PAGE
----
Donald Friend: a charmed life.
The Piazza, Portofino
Manuscript Collection, MS 5959/34
National Library of Australia
Painter, draughtsman, printmaker, sculptor, illustrator, writer, genius, rascal--Donald Friend's life attracted as much comment as his work. Born in 1915, Friend was one of Australia's leading modern artists, mentioned in the same breath as Russell Drysdale and William Dobell. Yet at the time of his death in 1989, he was as famous for the luxurious life he led in Bali, where he lived and worked from 1966 to 1980, as for his work as a visual artist.
This summer, the National Library of Australia is exploring Donald Friend's artistic and personal life through his art and his writings, particularly those in his substantial and captivating diaries. The exhibition, Donald Friend: A Charmed Life, curated by Lou Klepac, is a biographical survey of Friend from his earliest known work until the 1980s. Featuring 155 works, the exhibition takes the viewer to Hill End, depicts Friend's life as an official war artist, and traces his time overseas in London, Nigeria, Sri Lanka and Bali, and in his hometown Sydney.
The highlight of the exhibition is the inclusion of all 44 of Friend's diaries from the Library's collection. On display for the first time, the diaries are a mixture of gifted writing and magnificent watercolour, pen and ink, and gouache drawings of some of the people, places and events that influenced his life.
Known as Manuscript 5959, the diaries are also the basis of an ambitious publishing project. Over the past five years and with the assistance of the Morris West Trust Fund, the Library has published four edited volumes, the final volume of which has just been released.
While some of his diary entries are very matter-of-fact, Friend's style is more often various, finely observed, irreverent, iconoclastic, snobbish and expansive. He is a wonderful storyteller:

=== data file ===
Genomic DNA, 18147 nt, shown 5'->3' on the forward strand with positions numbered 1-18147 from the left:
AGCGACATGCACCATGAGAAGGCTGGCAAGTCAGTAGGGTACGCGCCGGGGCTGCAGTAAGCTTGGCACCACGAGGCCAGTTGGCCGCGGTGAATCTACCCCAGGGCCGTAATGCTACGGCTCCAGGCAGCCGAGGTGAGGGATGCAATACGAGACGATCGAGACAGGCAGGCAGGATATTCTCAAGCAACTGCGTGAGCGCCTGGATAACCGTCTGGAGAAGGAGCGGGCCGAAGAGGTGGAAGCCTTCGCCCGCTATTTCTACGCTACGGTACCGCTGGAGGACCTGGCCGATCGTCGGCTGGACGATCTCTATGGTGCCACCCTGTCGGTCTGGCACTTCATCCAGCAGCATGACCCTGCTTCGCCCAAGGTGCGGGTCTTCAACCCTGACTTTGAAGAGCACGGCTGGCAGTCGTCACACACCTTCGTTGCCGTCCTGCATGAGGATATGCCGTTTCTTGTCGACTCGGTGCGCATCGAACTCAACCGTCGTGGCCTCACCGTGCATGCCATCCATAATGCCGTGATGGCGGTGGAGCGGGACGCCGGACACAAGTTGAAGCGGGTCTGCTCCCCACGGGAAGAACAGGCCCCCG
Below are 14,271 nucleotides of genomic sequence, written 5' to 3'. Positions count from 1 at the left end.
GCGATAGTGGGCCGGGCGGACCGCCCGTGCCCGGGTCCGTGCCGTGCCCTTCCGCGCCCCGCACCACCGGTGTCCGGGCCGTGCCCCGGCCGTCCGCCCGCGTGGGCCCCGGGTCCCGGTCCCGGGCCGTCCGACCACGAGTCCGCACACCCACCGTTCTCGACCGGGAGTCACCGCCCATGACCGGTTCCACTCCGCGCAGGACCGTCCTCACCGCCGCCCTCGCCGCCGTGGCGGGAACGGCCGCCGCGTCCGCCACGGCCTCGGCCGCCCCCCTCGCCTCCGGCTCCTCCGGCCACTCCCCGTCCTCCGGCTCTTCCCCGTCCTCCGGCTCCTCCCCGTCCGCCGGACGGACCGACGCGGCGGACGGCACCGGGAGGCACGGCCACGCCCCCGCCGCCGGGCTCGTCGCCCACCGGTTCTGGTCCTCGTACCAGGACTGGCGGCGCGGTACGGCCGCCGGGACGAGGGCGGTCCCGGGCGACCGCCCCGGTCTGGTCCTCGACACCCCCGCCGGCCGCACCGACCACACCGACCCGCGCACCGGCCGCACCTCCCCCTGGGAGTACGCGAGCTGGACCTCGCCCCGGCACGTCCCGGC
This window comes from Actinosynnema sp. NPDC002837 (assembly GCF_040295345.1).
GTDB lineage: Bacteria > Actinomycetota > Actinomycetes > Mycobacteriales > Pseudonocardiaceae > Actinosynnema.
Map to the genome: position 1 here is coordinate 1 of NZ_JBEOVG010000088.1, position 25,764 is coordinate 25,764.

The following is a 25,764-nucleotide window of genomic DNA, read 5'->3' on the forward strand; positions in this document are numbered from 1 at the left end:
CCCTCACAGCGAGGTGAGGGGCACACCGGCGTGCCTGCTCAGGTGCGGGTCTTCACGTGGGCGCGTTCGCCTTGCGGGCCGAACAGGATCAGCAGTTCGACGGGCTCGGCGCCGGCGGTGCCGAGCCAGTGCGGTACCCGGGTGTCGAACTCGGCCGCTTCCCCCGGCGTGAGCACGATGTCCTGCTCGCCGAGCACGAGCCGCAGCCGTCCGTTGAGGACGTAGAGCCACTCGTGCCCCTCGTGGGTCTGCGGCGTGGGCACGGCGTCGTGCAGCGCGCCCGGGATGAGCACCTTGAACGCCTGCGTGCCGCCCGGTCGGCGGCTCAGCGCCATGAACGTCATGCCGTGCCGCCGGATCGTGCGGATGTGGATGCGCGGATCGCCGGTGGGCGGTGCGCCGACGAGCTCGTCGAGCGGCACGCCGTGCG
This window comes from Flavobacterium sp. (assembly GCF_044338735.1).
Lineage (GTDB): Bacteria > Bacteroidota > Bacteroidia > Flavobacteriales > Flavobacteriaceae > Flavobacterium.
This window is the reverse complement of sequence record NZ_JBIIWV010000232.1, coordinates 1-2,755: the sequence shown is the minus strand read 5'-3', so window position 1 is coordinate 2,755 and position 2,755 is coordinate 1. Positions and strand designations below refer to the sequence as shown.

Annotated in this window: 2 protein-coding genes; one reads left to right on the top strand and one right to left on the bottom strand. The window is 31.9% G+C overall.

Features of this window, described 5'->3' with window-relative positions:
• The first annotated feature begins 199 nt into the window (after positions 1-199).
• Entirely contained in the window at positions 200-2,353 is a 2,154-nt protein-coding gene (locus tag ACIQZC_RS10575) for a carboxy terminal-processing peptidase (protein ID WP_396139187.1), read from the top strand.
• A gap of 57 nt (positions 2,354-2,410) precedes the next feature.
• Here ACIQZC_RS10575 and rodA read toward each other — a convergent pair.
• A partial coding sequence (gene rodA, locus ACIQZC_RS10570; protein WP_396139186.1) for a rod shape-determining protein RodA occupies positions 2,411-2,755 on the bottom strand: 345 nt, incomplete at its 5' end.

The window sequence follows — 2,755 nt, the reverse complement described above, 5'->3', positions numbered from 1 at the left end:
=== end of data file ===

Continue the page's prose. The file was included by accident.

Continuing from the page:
'I got a little freshwater turtle--a tiny creature hardly bigger than a penny in circumference, and so cunningly designed, so neatly fitting, that he seemed to be more a work of art than of nature--an olive brown and green, jade colours shading to ivory, like a Chinese carving.' (28 November 1943)
He is also a fascinating chronicler of his life and times, a kind of latter-day Australian Samuel Pepys, but more wide-ranging than Pepys.
'The American sailors who periodically invade the town, land on the beach from great invasion barges such as they use in New Guinea. I stood awhile this evening watching them. They seem to be very jolly and undisciplined and full of loud voice. An odd thing I have noticed about Americans, they walk differently to us; they walk with a sort of mooch, a roll, a little like a camel, or like the sturdy Texan cowboys in films. Maybe that is why. They are so intensely Hollywood conscious, that with them one feels that every man is his own Gary Cooper.' (14 March 1943)
The fourth and final volume of The Diaries of Donald Friend (RRP $59.95), edited by Paul Hetherington, documents Donald Friend's legendary years in Bali in the 1960s and 1970s and his subsequent final decade in Australia. In Bali he lives luxuriously, like a lord--even keeping his own gamelan orchestra--and becomes an international celebrity artist. He welcomes guests such as Mick Jagger and the Duke and Duchess of Bedford, entertains numerous other visitors who want to buy his paintings and drawings, and socialises freely with friends, including many other artists. He engages in significant building activity and property development while also producing superb illustrated manuscripts and books. And despite increasing ill-health, Friend continues to revel in his life's drama and creativity, remaining an eloquent, often charming and sometimes irascible companion. Including over 60 drawings from the diaries, many of them in colour, this volume confirms Friend's quicksilver creative brilliance and extraordinary insight. He is perhaps Australia's most important twentieth-century diarist.
Donald Friend: A Charmed Life is in the Exhibition Gallery until Sunday, 4 February 2007
The Diaries of Donald Friend, Volumes 1-4 are available from the National Library Bookshop or online at www.nla.gov.au/onlineshop.
Manager--Publications and Research
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|Publication:||National Library of Australia Gateways|
|Date:||Dec 1, 2006|
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